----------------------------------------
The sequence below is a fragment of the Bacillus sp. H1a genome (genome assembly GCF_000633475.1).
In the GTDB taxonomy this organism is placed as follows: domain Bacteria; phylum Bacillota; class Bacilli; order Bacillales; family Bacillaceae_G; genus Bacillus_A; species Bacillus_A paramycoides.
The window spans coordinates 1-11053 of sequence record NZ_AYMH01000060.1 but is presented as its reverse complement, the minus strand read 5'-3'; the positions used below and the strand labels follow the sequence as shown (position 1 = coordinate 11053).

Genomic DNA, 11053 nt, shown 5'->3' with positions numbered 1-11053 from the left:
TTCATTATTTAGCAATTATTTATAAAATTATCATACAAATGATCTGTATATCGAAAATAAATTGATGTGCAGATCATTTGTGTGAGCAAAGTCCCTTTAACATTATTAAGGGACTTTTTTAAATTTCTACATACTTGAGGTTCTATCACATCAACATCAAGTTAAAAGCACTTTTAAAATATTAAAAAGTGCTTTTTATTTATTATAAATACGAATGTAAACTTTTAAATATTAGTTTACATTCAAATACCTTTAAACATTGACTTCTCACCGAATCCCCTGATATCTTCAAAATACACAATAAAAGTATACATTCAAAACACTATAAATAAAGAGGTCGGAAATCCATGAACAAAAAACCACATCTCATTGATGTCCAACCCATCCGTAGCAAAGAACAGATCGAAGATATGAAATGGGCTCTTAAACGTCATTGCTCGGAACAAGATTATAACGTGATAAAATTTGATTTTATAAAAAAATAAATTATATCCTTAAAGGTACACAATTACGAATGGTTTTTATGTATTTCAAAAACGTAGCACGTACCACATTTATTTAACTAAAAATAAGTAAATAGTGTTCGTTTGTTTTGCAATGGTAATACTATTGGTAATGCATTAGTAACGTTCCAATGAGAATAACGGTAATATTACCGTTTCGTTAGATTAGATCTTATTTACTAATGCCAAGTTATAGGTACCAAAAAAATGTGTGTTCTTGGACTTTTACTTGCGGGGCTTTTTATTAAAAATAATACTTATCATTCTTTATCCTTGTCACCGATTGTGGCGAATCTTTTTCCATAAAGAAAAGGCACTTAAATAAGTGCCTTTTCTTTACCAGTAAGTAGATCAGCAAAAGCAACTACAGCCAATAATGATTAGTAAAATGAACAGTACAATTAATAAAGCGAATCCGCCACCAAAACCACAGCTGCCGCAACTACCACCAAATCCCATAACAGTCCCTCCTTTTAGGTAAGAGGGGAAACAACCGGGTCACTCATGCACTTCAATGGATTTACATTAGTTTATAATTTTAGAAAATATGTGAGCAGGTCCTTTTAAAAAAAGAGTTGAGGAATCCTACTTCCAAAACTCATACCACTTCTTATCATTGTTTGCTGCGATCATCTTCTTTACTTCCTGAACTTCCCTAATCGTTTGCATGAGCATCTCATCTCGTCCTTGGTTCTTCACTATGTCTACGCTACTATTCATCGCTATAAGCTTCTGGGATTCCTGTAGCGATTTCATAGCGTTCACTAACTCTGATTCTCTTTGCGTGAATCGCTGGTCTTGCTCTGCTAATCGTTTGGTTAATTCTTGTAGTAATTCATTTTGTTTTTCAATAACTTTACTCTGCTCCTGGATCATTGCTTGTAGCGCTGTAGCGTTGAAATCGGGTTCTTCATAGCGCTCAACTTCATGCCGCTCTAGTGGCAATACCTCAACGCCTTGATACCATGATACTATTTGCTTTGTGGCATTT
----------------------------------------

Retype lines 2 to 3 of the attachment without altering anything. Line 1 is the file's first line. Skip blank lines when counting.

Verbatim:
In the GTDB taxonomy this organism is placed as follows: domain Bacteria; phylum Bacillota; class Bacilli; order Bacillales; family Bacillaceae_G; genus Bacillus_A; species Bacillus_A paramycoides.
The window spans coordinates 1-11053 of sequence record NZ_AYMH01000060.1 but is presented as its reverse complement, the minus strand read 5'-3'; the positions used below and the strand labels follow the sequence as shown (position 1 = coordinate 11053).